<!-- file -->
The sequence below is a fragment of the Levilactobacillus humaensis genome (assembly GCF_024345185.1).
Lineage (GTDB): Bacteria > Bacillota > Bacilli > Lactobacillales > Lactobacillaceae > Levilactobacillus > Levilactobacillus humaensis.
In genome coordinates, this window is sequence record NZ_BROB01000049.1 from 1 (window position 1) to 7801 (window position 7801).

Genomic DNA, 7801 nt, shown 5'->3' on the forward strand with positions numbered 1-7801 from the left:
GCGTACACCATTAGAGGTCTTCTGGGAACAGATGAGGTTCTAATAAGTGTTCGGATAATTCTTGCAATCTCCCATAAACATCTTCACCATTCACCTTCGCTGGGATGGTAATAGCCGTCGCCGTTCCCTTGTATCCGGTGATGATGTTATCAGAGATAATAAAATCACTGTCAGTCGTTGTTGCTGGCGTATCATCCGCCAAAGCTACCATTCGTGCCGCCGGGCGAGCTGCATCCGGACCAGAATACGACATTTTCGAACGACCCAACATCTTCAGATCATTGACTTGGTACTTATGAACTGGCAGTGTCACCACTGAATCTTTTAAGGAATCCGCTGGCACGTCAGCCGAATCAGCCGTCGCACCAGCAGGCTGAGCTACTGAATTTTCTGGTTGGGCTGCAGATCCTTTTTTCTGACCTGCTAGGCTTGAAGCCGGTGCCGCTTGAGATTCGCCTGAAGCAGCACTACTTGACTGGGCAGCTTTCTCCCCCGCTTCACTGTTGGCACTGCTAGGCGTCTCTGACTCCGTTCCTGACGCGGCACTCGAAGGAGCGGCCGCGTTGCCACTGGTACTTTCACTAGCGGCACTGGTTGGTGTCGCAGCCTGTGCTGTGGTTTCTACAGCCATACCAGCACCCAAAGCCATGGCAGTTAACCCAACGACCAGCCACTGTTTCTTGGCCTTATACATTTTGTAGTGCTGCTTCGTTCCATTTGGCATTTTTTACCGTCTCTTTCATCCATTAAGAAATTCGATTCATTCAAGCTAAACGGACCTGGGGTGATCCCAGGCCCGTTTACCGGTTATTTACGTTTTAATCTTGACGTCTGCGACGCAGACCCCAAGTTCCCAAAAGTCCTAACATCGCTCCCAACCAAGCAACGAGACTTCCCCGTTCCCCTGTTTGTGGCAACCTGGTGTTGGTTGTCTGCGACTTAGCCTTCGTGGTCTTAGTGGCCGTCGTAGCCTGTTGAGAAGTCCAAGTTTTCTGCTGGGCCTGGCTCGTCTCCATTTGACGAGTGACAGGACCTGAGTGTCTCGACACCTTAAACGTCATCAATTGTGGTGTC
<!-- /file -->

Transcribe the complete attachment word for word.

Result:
The sequence below is a fragment of the Levilactobacillus humaensis genome (assembly GCF_024345185.1).
Lineage (GTDB): Bacteria > Bacillota > Bacilli > Lactobacillales > Lactobacillaceae > Levilactobacillus > Levilactobacillus humaensis.
In genome coordinates, this window is sequence record NZ_BROB01000049.1 from 1 (window position 1) to 7801 (window position 7801).

Genomic DNA, 7801 nt, shown 5'->3' on the forward strand with positions numbered 1-7801 from the left:
GCGTACACCATTAGAGGTCTTCTGGGAACAGATGAGGTTCTAATAAGTGTTCGGATAATTCTTGCAATCTCCCATAAACATCTTCACCATTCACCTTCGCTGGGATGGTAATAGCCGTCGCCGTTCCCTTGTATCCGGTGATGATGTTATCAGAGATAATAAAATCACTGTCAGTCGTTGTTGCTGGCGTATCATCCGCCAAAGCTACCATTCGTGCCGCCGGGCGAGCTGCATCCGGACCAGAATACGACATTTTCGAACGACCCAACATCTTCAGATCATTGACTTGGTACTTATGAACTGGCAGTGTCACCACTGAATCTTTTAAGGAATCCGCTGGCACGTCAGCCGAATCAGCCGTCGCACCAGCAGGCTGAGCTACTGAATTTTCTGGTTGGGCTGCAGATCCTTTTTTCTGACCTGCTAGGCTTGAAGCCGGTGCCGCTTGAGATTCGCCTGAAGCAGCACTACTTGACTGGGCAGCTTTCTCCCCCGCTTCACTGTTGGCACTGCTAGGCGTCTCTGACTCCGTTCCTGACGCGGCACTCGAAGGAGCGGCCGCGTTGCCACTGGTACTTTCACTAGCGGCACTGGTTGGTGTCGCAGCCTGTGCTGTGGTTTCTACAGCCATACCAGCACCCAAAGCCATGGCAGTTAACCCAACGACCAGCCACTGTTTCTTGGCCTTATACATTTTGTAGTGCTGCTTCGTTCCATTTGGCATTTTTTACCGTCTCTTTCATCCATTAAGAAATTCGATTCATTCAAGCTAAACGGACCTGGGGTGATCCCAGGCCCGTTTACCGGTTATTTACGTTTTAATCTTGACGTCTGCGACGCAGACCCCAAGTTCCCAAAAGTCCTAACATCGCTCCCAACCAAGCAACGAGACTTCCCCGTTCCCCTGTTTGTGGCAACCTGGTGTTGGTTGTCTGCGACTTAGCCTTCGTGGTCTTAGTGGCCGTCGTAGCCTGTTGAGAAGTCCAAGTTTTCTGCTGGGCCTGGCTCGTCTCCATTTGACGAGTGACAGGACCTGAGTGTCTCGACACCTTAAACGTCATCAATTGTGGTGTC